The Ricoh PX 

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Available in a choice of lime green, champagne silver or black (as in the case of the review model), the Ricoh PX is a waterproof, shockproof and dust-resistant digital camera. Perhaps I should have included the word “compact” into that description as the camera certainly qualifies in this respect. The camera’s dimensions are 100 x 55 x 21.3cm in whatever mode or zoom level is currently being used.

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This 16 megapixel camera features a 2.7-inch transmissive LCD rear-mounted screen displaying 230,000 dots.  The screen has a protective coating and is your only means of lining up a scene for capture.  The protective coating was not very effective as there was a small scratch on the screen by the time the review model made its way into my hands – the coating also did not help with keeping finger smears to a minimum.  While capable of displaying a clear image, there was a momentary loss of focus whenever the camera was moved even slightly.  Admittedly focus was quickly regained but it was off-putting until you got use to this idiosyncrasy.

Positioned along the right side of this backlit screen are various selection options.  A three-way swivel switch allows you to select whether the unit’s flash facility is turned on/off or works automatically when required.  A red button allows you to activate video capture mode plus rate your favourites when viewing captured content.  A circular directional pad gives you four way movement through menu options including selecting the premium shooting mode and exposure compensation.  Buttons for playback and the dual functionality of a self-timer or delete depending upon the current mode.

Keeping the camera’s microphone and speaker company on the top of the unit are the power and shutter release buttons.  There is also a small lever, a bit too stubby to be called a joystick, which allows you left and right movement to adjust the zoom feature whether in capture or replay mode with the latter also offering a thumbnail view.

The camera is powered by a Ricoh DB-100 rechargeable battery pack which slots into a concealed compartment on the base of the unit.  This compartment also holds an SD card (not supplied) plus the sockets for HDMI and USB connectivity.  I was a little disappointed to discover that the cover for the battery compartment did not automatically lock itself when it was closed – you need to manually slide the tiny locking switch. 

The unit’s power button is flush to the body of the camera which does help ensure that the device will not be turned on or off accidentally.  Start up occurs within a couple of seconds.  Pressing the centrally positioned Menu OK button on the directional pad gives you a choice of three setting categories.  You can select from four volume levels, eight megapixel/aspect settings and make adjustments to various advanced shooting options that include white balance, ISO settings, exposure compensation, movie size and shake correction.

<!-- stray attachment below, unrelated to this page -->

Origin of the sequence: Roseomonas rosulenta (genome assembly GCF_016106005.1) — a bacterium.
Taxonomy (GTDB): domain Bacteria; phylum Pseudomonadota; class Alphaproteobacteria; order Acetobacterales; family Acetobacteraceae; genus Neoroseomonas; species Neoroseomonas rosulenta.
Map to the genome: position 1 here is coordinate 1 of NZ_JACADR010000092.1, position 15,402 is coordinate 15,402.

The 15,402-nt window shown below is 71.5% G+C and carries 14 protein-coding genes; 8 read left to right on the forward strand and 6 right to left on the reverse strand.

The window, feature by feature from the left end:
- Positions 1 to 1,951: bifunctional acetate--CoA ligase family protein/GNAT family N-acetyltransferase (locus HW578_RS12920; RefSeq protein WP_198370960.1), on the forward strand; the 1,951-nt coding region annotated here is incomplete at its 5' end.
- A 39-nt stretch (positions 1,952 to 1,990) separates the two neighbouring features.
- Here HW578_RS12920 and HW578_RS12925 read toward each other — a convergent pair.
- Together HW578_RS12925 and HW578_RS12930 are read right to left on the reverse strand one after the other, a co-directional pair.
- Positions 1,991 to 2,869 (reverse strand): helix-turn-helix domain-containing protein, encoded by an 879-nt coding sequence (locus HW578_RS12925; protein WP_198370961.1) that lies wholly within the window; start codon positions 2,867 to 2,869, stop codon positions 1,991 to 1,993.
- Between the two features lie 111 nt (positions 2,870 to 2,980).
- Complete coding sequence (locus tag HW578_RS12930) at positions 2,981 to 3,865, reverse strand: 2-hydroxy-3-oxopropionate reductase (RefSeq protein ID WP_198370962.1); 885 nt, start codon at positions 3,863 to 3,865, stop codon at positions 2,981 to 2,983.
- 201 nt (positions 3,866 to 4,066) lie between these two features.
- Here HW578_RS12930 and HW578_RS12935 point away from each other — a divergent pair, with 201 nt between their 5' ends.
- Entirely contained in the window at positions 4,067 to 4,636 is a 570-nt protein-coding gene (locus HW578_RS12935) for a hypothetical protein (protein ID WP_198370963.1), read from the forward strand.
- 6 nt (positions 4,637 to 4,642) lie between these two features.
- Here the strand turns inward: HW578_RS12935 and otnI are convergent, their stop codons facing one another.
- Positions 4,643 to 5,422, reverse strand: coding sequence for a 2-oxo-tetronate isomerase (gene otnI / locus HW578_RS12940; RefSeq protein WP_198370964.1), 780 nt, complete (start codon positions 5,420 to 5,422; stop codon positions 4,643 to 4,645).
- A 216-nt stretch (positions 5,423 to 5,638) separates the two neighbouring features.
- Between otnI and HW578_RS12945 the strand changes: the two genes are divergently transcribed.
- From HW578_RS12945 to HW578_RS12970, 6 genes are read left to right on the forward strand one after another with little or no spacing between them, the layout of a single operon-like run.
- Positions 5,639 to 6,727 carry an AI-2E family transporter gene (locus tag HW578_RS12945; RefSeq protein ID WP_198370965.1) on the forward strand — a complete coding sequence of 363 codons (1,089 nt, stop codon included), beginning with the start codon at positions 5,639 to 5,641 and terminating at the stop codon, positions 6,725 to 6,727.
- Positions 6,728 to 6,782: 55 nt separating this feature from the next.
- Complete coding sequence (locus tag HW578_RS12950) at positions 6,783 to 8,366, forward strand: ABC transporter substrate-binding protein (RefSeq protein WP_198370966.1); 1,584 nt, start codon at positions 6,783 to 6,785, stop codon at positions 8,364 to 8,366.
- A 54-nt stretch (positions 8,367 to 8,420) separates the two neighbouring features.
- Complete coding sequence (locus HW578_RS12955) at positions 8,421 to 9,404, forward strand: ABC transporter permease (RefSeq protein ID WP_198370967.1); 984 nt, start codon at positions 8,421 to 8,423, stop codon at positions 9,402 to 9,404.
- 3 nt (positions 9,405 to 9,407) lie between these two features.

For a quick selection from a range of pre-defined capture settings you can use the Premium option from the directional pad.  You can select from some familiar subject matters such as portrait, night scene, sports and snow plus one or two more obscure subjects that include auction, sweets and cooking.  Adjustments can be made to the brightness level and zoom setting.  Being more use to the forward and backwards control for zooming, I found it a little difficult to adjust to the left/right movement of the switch required by the Ricoh PX.

While this camera is classified as waterproof, there are a couple of caveats.  You should limit your underwater activity to a maximum depth of 3 metres.  Furthermore a period of 60 minutes should not be exceeded when taking photos underwater.

The Ricoh PX comes with 40MB of internal memory.  This can be expanded up to 32GB using a SDHC card.  You can also useEye-FiSDmemory cards that can automatically upload photos to a computer via Wi-Fi.  Unfortunately, due to a lack of the appropriate media, I was unable to test this feature.  Image browsing software is provided on the camera for installing on a Windows or Mac computer.

While I am sure that many will appreciate the compact design of this digital camera, I found it a little too small for my taste.  The main problem was trying to keep my fingers away from the lens when holding the camera in my normal manner.  Other than this, and the zoom method of control, I was happy with the performance of this camera.

The Ricoh PX should suit those looking for a small camera able to provide a range of features with the bonus of the underwater facility.  Ricoh has priced this camera at £179.99

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